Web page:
Adobe Edge Animate – Rocky Nook’s elegant new software how-to guide – #webdesign #bookreview

adobe_edge_animate

Adobe Edge Animate

Using Web Standards to Create Interactive Websites

Simon Widjaja
(Rocky Nook – paperback, Kindle)

Simon Widjaja’s new book is both elegant and practical. It is elegantly structured and illustrated, and it is practical in its approach to showing how to use Adobe Edge Animate.

That software package, Widjaja says, “is a multimedia authoring tool based on open web standards….Compositions created with Edge Animate can be used in browser applications and apps on mobile devices, but also in digital publications created with Adobe Digital Publishing Suite or Apple iBooks Author.”

Widjaja is an experienced Edge developer, as well as programmer, author, IT trainer, and Flash developer.

Not only does his book show how to design and create animations. He also demonstrates “solutions that go beyond the application’s standard functions,” including “integration into external systems and extensibility with additional frameworks and custom components.”

The Edge Animate runtime, he notes, “is largely based on the popular jQuery JavaScript framework.” So external HTML and JavaScript components can be placed into Edge Animate compositions, and Edge Animate users can create their own components.

The 220-page book (translated from German by Susan Spies) is divided into seven chapters, with numbered subheadings and sub-subheadings. The chapters are:

Chapter 1: Introduction — Contains “basic information on the current status quo in web standards” and how they apply to understanding and using Edge Animate.

Chapter 2: Getting to know the authoring tool – Provides an overview of Edge Animate’s interface and its wide range of functions.

Chapter 3: Design – Shows how to use the functions for creating graphic elements, how to work with assets such as images and fonts, and how to “create more complex layouts.”

Chapter 4: Animation – Introduces the Timeline and the Pin and explains “how to animate  your compositions using keyframes.”

Chapter 5: Interaction – Focuses on Edge Animate’s API and “how to implement various actions.”

Chapter 6: Publication –Explores the “the various publishing options available…in Edge Animate and explains the necessary preparations…for publishing your composition on the web or within a digital publication. Also looks at “how your creative work can be integrated into a content management system.”

Chapter 7: Advanced Tips – Covers “a range of extensions you will need to make your projects perform well on the web.”

Widjaja’s Adobe Edge Animate seems an excellent fit for Rocky Nook’s stated 2014 mission, which is “to publish books on cutting-edge developments in photography, imaging, and technology that really matter, and to focus on practical usage that will enhance capabilities. Our ultimate goal,” the company says, “is to foster image quality.”

With this book and Adobe Edge Animate, you definitely can learn how to boost the quality of images, using effective animated presentations on the web, in apps, and in other publications.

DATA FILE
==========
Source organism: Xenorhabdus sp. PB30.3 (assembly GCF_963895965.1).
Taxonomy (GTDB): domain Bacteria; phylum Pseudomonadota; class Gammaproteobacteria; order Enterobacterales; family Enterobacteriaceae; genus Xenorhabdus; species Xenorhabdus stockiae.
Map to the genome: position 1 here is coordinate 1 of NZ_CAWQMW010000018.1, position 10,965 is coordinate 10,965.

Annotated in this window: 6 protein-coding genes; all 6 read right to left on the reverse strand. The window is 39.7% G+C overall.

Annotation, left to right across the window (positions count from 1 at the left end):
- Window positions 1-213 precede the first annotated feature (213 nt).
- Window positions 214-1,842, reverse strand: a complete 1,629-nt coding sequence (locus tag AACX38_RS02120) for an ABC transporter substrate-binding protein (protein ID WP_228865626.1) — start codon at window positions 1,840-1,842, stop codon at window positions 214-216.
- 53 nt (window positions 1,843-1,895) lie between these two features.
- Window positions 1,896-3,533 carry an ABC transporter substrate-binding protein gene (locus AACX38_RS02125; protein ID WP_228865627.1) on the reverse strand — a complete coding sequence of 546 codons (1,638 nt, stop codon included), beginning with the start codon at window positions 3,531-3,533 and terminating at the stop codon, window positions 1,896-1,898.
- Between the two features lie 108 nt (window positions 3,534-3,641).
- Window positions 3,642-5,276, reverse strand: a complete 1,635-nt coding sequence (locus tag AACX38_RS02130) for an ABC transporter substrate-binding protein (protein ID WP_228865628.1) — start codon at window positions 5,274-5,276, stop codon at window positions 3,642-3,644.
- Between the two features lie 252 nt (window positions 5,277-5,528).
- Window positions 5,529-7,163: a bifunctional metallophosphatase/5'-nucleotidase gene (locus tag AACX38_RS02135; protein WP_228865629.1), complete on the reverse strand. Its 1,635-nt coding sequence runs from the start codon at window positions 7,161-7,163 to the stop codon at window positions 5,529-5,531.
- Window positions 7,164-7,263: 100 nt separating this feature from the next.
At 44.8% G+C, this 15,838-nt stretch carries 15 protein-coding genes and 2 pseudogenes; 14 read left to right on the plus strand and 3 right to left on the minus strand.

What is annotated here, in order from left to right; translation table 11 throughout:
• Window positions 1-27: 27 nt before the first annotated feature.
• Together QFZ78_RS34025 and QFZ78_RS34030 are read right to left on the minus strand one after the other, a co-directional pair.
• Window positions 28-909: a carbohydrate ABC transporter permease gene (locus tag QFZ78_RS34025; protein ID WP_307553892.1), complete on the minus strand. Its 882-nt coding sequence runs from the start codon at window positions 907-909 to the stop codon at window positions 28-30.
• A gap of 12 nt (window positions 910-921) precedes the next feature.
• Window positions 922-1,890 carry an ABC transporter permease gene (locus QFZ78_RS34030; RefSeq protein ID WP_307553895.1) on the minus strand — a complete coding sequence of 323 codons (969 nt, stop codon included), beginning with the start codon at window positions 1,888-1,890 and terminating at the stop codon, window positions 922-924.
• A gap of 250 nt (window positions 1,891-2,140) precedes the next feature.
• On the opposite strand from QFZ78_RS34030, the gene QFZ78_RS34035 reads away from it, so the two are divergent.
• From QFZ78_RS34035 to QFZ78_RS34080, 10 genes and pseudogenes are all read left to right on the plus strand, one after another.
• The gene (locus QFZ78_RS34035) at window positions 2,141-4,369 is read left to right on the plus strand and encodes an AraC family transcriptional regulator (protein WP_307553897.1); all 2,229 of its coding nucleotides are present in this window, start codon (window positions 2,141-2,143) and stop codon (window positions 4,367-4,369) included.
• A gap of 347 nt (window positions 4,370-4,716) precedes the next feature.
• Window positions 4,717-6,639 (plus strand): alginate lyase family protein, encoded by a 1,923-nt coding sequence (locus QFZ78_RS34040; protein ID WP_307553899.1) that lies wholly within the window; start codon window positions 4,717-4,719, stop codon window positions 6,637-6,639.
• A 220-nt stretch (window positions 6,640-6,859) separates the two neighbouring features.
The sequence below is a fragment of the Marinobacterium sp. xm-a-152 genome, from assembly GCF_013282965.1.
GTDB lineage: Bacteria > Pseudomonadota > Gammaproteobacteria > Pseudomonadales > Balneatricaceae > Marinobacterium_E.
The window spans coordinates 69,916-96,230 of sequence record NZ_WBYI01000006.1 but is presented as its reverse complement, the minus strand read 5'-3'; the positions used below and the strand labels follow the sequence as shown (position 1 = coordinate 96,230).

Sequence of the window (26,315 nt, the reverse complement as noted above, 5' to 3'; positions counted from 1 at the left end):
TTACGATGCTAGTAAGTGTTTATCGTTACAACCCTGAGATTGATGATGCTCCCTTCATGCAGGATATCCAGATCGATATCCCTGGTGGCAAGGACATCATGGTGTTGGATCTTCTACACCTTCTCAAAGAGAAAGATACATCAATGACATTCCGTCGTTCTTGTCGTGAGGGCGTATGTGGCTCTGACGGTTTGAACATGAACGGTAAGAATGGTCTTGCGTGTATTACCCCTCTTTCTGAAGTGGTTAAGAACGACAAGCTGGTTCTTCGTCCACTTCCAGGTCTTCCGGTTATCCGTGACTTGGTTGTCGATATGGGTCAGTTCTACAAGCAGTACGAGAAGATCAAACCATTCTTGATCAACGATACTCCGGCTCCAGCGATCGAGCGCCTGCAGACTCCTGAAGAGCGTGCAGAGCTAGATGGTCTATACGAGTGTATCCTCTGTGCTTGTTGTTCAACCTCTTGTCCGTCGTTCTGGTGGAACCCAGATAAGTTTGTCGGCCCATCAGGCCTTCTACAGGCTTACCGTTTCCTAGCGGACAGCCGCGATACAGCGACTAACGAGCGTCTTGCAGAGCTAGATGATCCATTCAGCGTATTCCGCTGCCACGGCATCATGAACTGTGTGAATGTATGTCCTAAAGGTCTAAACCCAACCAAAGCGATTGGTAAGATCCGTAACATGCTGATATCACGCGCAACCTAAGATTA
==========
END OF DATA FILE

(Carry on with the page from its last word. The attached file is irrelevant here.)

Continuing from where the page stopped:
One e-book caution: This book “has complex layouts and has been optimized for reading on devices with larger screens.” In other words, do not try to read it on a phone or small tablet.

Si Dunn

Blender Master Class – Excellent hands-on guide to modeling, sculpting, materials & rendering – #bookreview

Blender Master Class
A Hands-On Guide to Modeling, Sculpting, Materials, and Rendering
Ben Simonds
(No Starch Press, paperback, Kindle)

This excellent hands-on guide shows “how to create models and environments in 3D, using two pieces of software: Blender, for 3D design and animation, and GIMP, for 2D image editing.” It covers Blender 2.6x.

The author, Ben Simonds, is a professional 3D artist and co-director of a London-based post-production and computer animation company, Gecko Animation Ltd.

Simonds explains and shows “how to approach and finish your own projects in Blender.” He offers detailed how-to explanations for three of his own projects “to provide the narrative and examples of the tasks required.”

Along with demonstrating how to use Blender and GIMP, he shows “how to block out and create models, sculpt and detail them, texture and create materials, use lighting, and render finished images.”

This 266-page, 15-chapter book is beautifully organized, richly illustrated and well-written, with numerous headings, subheadings, step-by-step lists, and chapter reviews. The accompanying DVD “contains all the files for the projects in this book, including separate .blend files for each project (corresponding to each chapter in the book) and each project in its final state at the end of the chapter (where relevant).

“These resources,” Simonds adds, “should allow you to look in-depth at the workings of each project and to examine how each one takes shape. Also included are the textures used for each project, .blend files with some useful brushes for sculpting and MatCap materials, and a GIMP brush that you can use with your own projects.”

Simonds notes that Blender has many more tools than can be covered in his book. So Blender Master Class “attempts to deal only with the aspects of Blender that are needed to create, texture, and render models as still images. It doesn’t cover Blender’s rigging and animation tools, simulation tools, or the game engine.” For more information, he refers readers to a Blender website.

Blender is a powerful software package, and even experienced artists and designers can struggle while using it to create finished pieces. Blender Master Class can step you smoothly through the entire process of working from concept to completion.

Si Dunn

Adobe Edge Animate: The Missing Manual – #bookreview

Adobe Edge Animate: The Missing Manual
Chris Grover
(O’Reilly, paperbackKindle)

Chris Grover’s well-written and updated new book shows you how to build animated HTML 5 graphics for the iPhone, the iPad, and the Web, using familiar Adobe features. By the sixth page of the first chapter, you are using the software to begin creating your first animation.

The previous edition of this book, covering Adobe Edge Animate Preview 7, was released just two months ago, shortly before Adobe released the 1.0 commercial version of its Edge Animate product. This new edition has been updated and expanded to cover the commercial version.

Prior to the 1.0 release, seven Preview versions of Adobe Edge Animate had been issued as free downloads, and user feedback was gathered so the product could be enhanced and expanded.

Here is what I reported about this book’s Preview 7 edition in an  October, 2012, review:

First, this book can help you get started with the 1.0 commercial version of Adobe Edge Animate. Second, O’Reilly will soon bring out an Adobe Edge Animate “Missing Manual” that covers the new commercial release. And, third, sources at O’Reilly tell me that readers who purchase this Preview 7 edition of Chris Grover’s book will get access to “the e-book version of Adobe Edge Animate the 1.0 version and all of its updates.”